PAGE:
Saw this graphic somewhere and got to thinking about the "fake news". Not because I believe in what Trump calls the "fake news". No I was thinking how appropriate the graphic always is on any day. And it is because of all the yellow ink that Trump generates.
In high school I attended the toughest class of U.S. History you could imagine. My teacher was an award winning teacher. A teacher equipped with intense course material she had developed over a lifetime of teaching. Tests, and written assignments required that you had finished all the reading on the reading list and that you studied hard. But classroom work more closely resembled improv comedy rehearsals with no one in charge. Why? Because by the time she became my teacher she was developing dementia. She could have retired. She had the years to retire but did not want to stop. Maybe she didn't know how to stop. I imagine the rest of the faculty must have seen that she was losing her marbles but students kept doing well on the AP U.S. History exams so why fix what ain't broken?
One particular assignment that sticks in my mind was when we were studying the rise of Yellow Journalism back in the mid 1890s. It was called this because of the use of yellow ink. Yellow ink was basically the invention of clickbait, although no one was clicking yet. Newspapers needed readers and subscribers so they could get ad revenue.
Tests were difficult. All of her written assignments were hard too. Our teacher had multiple tests and assignments prepared for each week and she would rotate them so there was little chance you could get answers from other class periods or even the last few year's worth of material. But a third of the grade was built around oral presentations. And in my day that meant we could usually confuse her into giving out good grade. All you needed was the confidence to speak in front of the class and sound like you knew your shit. Hell, one time I faked my way through an oral report on Khrushchev by taking my shoe off and banging it on the podium.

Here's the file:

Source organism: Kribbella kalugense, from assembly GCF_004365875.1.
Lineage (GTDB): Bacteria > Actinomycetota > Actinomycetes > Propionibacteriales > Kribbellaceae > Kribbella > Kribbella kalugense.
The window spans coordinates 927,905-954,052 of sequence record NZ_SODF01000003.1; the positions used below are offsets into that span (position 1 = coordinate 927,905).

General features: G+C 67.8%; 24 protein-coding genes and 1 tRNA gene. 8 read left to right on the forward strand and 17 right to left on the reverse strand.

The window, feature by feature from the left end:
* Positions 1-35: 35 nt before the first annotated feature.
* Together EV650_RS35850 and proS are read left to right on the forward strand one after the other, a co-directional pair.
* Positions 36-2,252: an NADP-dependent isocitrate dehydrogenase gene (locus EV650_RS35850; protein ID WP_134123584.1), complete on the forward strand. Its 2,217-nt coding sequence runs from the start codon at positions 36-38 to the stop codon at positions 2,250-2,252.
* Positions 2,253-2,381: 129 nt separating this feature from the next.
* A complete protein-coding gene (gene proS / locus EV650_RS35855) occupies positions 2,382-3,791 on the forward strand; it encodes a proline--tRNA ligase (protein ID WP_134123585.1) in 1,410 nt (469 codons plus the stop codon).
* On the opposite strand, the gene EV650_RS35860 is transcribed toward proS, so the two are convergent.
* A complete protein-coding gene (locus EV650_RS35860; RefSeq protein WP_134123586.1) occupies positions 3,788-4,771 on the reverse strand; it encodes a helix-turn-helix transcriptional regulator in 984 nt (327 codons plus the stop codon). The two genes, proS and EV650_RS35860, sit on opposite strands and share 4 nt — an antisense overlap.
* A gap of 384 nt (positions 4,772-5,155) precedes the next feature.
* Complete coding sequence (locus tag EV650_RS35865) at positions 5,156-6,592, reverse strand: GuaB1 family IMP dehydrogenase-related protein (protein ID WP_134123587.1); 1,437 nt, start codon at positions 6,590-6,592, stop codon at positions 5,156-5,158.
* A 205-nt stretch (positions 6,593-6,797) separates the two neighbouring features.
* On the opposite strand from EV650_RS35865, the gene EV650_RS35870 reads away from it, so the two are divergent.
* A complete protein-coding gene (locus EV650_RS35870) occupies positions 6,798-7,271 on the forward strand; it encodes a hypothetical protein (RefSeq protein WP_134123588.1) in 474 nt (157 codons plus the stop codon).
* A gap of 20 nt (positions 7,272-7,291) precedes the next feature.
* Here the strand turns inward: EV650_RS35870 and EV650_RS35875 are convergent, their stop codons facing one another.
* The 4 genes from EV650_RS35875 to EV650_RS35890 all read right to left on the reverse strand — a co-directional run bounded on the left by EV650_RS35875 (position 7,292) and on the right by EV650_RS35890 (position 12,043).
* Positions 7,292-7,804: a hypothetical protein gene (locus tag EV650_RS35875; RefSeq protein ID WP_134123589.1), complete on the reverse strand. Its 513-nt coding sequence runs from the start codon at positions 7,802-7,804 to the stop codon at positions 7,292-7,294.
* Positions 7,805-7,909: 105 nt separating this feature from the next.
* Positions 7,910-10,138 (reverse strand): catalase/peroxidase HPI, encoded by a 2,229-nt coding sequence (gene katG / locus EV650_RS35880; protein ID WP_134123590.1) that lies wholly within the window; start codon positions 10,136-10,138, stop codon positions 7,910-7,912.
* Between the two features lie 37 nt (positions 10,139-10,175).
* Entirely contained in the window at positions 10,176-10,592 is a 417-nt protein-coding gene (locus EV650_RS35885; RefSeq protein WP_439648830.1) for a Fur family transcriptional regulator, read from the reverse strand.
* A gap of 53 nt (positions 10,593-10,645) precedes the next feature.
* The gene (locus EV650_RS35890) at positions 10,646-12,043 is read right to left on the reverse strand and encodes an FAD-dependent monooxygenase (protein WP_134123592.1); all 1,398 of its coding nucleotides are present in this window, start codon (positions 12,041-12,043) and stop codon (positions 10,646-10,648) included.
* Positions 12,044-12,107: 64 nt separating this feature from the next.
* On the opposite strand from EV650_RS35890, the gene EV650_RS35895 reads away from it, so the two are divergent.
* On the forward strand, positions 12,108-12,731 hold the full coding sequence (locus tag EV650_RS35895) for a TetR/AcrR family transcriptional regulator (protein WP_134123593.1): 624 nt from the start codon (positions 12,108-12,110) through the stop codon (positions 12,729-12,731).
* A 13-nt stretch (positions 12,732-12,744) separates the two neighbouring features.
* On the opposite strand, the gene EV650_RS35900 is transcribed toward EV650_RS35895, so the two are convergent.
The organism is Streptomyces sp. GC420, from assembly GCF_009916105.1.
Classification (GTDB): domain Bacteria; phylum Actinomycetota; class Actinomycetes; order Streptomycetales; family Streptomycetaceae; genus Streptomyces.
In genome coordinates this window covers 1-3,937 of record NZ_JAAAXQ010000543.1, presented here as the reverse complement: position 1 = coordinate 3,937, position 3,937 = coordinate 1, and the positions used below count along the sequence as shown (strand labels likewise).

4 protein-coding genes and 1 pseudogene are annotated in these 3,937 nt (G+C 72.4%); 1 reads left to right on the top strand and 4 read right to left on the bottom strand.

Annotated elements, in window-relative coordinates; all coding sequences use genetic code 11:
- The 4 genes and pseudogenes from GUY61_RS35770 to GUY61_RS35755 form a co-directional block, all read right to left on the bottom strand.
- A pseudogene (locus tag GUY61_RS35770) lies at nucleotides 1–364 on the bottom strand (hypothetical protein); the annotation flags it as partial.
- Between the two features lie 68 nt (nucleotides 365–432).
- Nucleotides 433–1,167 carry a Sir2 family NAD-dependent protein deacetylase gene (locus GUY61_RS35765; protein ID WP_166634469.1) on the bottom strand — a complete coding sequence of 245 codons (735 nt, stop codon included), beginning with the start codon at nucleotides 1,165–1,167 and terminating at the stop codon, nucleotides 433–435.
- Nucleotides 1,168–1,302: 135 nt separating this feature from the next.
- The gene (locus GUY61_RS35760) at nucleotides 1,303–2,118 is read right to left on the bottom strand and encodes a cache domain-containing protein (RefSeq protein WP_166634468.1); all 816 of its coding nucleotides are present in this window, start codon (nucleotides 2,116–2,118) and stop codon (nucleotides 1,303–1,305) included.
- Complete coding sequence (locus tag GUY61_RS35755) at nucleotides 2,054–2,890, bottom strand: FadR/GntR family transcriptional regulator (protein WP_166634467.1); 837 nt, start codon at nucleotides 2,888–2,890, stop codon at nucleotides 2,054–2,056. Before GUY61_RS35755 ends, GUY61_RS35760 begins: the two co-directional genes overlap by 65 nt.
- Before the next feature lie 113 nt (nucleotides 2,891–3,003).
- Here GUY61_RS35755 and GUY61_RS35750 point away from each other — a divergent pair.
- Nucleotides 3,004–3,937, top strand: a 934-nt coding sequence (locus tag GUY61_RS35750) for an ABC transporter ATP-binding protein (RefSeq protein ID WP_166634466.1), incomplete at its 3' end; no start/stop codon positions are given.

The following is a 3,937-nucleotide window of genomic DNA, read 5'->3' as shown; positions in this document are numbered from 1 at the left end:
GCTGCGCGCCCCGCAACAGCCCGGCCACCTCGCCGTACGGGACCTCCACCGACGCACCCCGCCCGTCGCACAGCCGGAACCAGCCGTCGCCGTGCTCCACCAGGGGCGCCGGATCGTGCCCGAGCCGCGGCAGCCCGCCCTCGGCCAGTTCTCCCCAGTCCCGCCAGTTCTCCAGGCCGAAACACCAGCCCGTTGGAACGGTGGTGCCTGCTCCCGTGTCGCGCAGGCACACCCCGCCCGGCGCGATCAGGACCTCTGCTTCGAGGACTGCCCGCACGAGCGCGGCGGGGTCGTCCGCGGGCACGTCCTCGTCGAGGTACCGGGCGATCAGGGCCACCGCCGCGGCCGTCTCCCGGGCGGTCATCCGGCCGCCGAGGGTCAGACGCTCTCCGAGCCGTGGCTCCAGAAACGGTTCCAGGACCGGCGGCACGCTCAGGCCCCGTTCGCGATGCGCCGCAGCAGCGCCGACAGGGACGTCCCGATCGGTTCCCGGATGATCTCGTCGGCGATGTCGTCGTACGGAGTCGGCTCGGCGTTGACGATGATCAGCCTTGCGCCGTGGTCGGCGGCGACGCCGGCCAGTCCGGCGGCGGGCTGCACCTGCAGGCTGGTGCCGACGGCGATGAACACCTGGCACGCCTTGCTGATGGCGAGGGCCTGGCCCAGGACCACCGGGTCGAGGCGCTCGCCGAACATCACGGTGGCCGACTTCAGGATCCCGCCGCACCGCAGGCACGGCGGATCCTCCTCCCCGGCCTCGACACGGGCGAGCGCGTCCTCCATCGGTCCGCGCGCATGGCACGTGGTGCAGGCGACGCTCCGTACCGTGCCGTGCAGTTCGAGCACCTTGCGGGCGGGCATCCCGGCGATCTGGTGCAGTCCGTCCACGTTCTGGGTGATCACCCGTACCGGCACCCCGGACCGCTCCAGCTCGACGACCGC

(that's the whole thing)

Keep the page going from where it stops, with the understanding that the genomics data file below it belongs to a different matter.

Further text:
The oral presentation assignment for yellow journalism required that we go to the library and find and photocopy articles from the period of 1890 until 1900 that we thought were examples of yellow journalism and read them aloud in class. We were supposed to point out where fallacies and exaggeration were being used and discuss. Many of us never went to any outside library looking for old newspapers to photocopy. Instead my classmates and I spent a few minutes in homeroom cutting up the day's newspaper and looking for articles.
I read my article in class while trying to keep a straight face in front of the venerable old lady. We each claimed our quoted material came right off the pages of a Hearst or Pulitzer paper. All the while I would get heckled by classmates. But no one would turn me in since everyone hoped to do the same when it was their turn. So we convinced the teacher we did our research when we didn't. It didn't go unnoticed by anyone in the class that the articles we took from that day's paper easily fit the definition of yellow journalism. It was easy to discuss the fallacies and exaggeration even if it didn't come off the pages of a Hearst publication. Journalism is an activity that is bought and paid for, and most news editors have never really worked for their readers as much as their advertisers.
I think if my old teacher still lived and taught, today's class could cheat just as easily with today's headlines and articles. But instead of newspapers alone, now the media includes blogs, video and soon augmented and virtual reality. Sources range from corporate sponsored, to semi-corporate, to reader supported, to just plain nut jobs. It is not really yellow journalism anymore because we have a whole spectrum of ink from which to choose. Clickbait turns out to be a good name for it since it implies the reader is about as smart as a fish.